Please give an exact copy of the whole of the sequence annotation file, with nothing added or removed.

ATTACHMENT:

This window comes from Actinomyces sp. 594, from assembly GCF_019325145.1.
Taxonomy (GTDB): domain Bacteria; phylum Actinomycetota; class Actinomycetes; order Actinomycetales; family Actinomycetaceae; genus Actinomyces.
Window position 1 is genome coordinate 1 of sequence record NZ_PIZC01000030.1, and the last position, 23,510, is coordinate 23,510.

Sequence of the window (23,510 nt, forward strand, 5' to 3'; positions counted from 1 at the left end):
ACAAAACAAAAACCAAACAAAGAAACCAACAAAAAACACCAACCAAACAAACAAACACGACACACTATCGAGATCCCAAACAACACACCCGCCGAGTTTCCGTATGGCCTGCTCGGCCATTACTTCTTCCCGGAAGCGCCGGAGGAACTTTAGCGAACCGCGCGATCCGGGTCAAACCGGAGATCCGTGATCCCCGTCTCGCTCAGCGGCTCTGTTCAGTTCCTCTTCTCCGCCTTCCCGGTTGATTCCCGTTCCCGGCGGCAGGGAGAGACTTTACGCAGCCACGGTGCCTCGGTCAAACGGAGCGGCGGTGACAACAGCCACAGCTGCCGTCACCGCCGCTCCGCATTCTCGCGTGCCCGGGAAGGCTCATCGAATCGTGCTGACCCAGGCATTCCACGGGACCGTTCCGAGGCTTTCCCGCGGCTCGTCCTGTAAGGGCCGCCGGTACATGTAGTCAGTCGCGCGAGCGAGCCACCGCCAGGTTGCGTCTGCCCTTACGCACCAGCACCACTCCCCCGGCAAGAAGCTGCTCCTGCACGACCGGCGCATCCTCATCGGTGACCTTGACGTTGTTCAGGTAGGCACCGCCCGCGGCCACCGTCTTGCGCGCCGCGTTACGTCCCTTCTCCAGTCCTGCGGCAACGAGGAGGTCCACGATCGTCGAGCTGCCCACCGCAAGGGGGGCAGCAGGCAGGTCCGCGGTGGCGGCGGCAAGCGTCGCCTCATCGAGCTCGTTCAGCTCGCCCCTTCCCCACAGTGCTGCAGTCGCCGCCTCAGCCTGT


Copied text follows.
This window comes from Actinomyces sp. 594, from assembly GCF_019325145.1.
Taxonomy (GTDB): domain Bacteria; phylum Actinomycetota; class Actinomycetes; order Actinomycetales; family Actinomycetaceae; genus Actinomyces.
Window position 1 is genome coordinate 1 of sequence record NZ_PIZC01000030.1, and the last position, 23,510, is coordinate 23,510.

Sequence of the window (23,510 nt, forward strand, 5' to 3'; positions counted from 1 at the left end):
ACAAAACAAAAACCAAACAAAGAAACCAACAAAAAACACCAACCAAACAAACAAACACGACACACTATCGAGATCCCAAACAACACACCCGCCGAGTTTCCGTATGGCCTGCTCGGCCATTACTTCTTCCCGGAAGCGCCGGAGGAACTTTAGCGAACCGCGCGATCCGGGTCAAACCGGAGATCCGTGATCCCCGTCTCGCTCAGCGGCTCTGTTCAGTTCCTCTTCTCCGCCTTCCCGGTTGATTCCCGTTCCCGGCGGCAGGGAGAGACTTTACGCAGCCACGGTGCCTCGGTCAAACGGAGCGGCGGTGACAACAGCCACAGCTGCCGTCACCGCCGCTCCGCATTCTCGCGTGCCCGGGAAGGCTCATCGAATCGTGCTGACCCAGGCATTCCACGGGACCGTTCCGAGGCTTTCCCGCGGCTCGTCCTGTAAGGGCCGCCGGTACATGTAGTCAGTCGCGCGAGCGAGCCACCGCCAGGTTGCGTCTGCCCTTACGCACCAGCACCACTCCCCCGGCAAGAAGCTGCTCCTGCACGACCGGCGCATCCTCATCGGTGACCTTGACGTTGTTCAGGTAGGCACCGCCCGCGGCCACCGTCTTGCGCGCCGCGTTACGTCCCTTCTCCAGTCCTGCGGCAACGAGGAGGTCCACGATCGTCGAGCTGCCCACCGCAAGGGGGGCAGCAGGCAGGTCCGCGGTGGCGGCGGCAAGCGTCGCCTCATCGAGCTCGTTCAGCTCGCCCCTTCCCCACAGTGCTGCAGTCGCCGCCTCAGCCTGT